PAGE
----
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Food for thought: Mysteries

From Presence of Mind: Risks and Riddles by Gregory f. Treverton in the June 2007 Smithsonian:

Puzzles can be solved; they have answers.

But a mystery offers no such comfort. It poses a question that has no definitive answer because the answer is contingent; it depends on a future interaction of many factors, known and unknown. A mystery cannot be answered; it can only be framed, by identifying the critical factors and applying some sense of how they have interacted in the past and might interact in the future. A mystery is an attempt to define ambiguities.

Puzzles may be more satisfying, but the world increasingly offers us mysteries. Treating them as puzzles is like trying to solve the unsolvable—an impossible challenge. But approaching them as mysteries may make us more comfortable with the uncertainties of our age.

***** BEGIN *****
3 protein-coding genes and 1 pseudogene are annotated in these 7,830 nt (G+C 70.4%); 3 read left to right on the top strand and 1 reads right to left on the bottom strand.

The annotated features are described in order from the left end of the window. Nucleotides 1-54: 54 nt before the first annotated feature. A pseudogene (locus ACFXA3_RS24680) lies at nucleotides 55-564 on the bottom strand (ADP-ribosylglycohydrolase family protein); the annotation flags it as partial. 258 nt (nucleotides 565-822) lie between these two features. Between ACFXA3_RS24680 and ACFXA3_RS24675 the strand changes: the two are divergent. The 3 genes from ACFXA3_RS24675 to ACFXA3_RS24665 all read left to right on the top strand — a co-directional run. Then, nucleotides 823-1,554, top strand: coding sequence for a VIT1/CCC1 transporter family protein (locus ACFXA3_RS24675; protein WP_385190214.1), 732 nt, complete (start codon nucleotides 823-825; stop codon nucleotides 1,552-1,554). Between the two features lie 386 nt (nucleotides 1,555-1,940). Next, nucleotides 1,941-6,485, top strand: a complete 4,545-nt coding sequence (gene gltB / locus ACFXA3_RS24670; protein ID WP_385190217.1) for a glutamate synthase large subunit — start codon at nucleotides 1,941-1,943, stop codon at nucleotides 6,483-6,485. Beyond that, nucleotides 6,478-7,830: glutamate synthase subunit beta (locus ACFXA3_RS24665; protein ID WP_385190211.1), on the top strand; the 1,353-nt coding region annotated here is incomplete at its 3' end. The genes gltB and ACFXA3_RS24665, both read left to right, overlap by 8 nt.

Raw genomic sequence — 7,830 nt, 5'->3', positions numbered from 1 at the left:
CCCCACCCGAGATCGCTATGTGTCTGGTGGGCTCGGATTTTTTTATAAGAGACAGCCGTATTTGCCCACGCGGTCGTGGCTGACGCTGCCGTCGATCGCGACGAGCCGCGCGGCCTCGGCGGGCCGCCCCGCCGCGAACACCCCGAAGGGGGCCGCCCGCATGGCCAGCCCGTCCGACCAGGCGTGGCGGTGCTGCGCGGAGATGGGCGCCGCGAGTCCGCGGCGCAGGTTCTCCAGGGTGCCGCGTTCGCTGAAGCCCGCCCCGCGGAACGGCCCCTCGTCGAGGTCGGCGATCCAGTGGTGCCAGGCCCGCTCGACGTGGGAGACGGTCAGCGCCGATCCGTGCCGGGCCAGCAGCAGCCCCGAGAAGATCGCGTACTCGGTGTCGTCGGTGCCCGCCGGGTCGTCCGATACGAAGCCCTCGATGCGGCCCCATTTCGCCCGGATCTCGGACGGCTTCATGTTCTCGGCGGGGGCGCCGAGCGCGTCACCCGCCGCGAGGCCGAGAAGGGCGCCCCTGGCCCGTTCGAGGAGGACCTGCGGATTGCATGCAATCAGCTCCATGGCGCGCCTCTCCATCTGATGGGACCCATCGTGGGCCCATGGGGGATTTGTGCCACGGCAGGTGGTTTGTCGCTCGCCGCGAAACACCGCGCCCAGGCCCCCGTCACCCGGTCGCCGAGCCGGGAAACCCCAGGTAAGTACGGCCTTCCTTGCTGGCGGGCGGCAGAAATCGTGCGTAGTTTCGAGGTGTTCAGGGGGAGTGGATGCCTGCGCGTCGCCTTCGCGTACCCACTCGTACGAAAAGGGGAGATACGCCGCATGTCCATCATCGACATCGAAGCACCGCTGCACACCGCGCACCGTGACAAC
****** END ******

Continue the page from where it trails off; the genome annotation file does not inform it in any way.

(Image: Public domain)


Carmen, I've been lurking more lately because (to be honest) "toddler time" has taken a bigger place than "blog time" and my brain is filled right now with the day-to-day necessities of mommy survival...

But, I have to say, reading your entries always provokes my deeper thinking, the more fine-tuned, sharper edge stuff that brings this mommy back from the edge of being comsumed by considerations of diapers, sippy cups, and macaroni and cheese!

I LOVE this quote! Thank you!
carmen said…
i so get the "mommy survival" thing, heh. glad you stopped by (and i enjoy your blog, too)!
Benjamin Ady said…
I guess this puts chess somewhere between puzzle and mystery, since we have tablebases almost completed for 6 pieces now, with the computing power on the horizon to solve it, but a ways out on the horizon.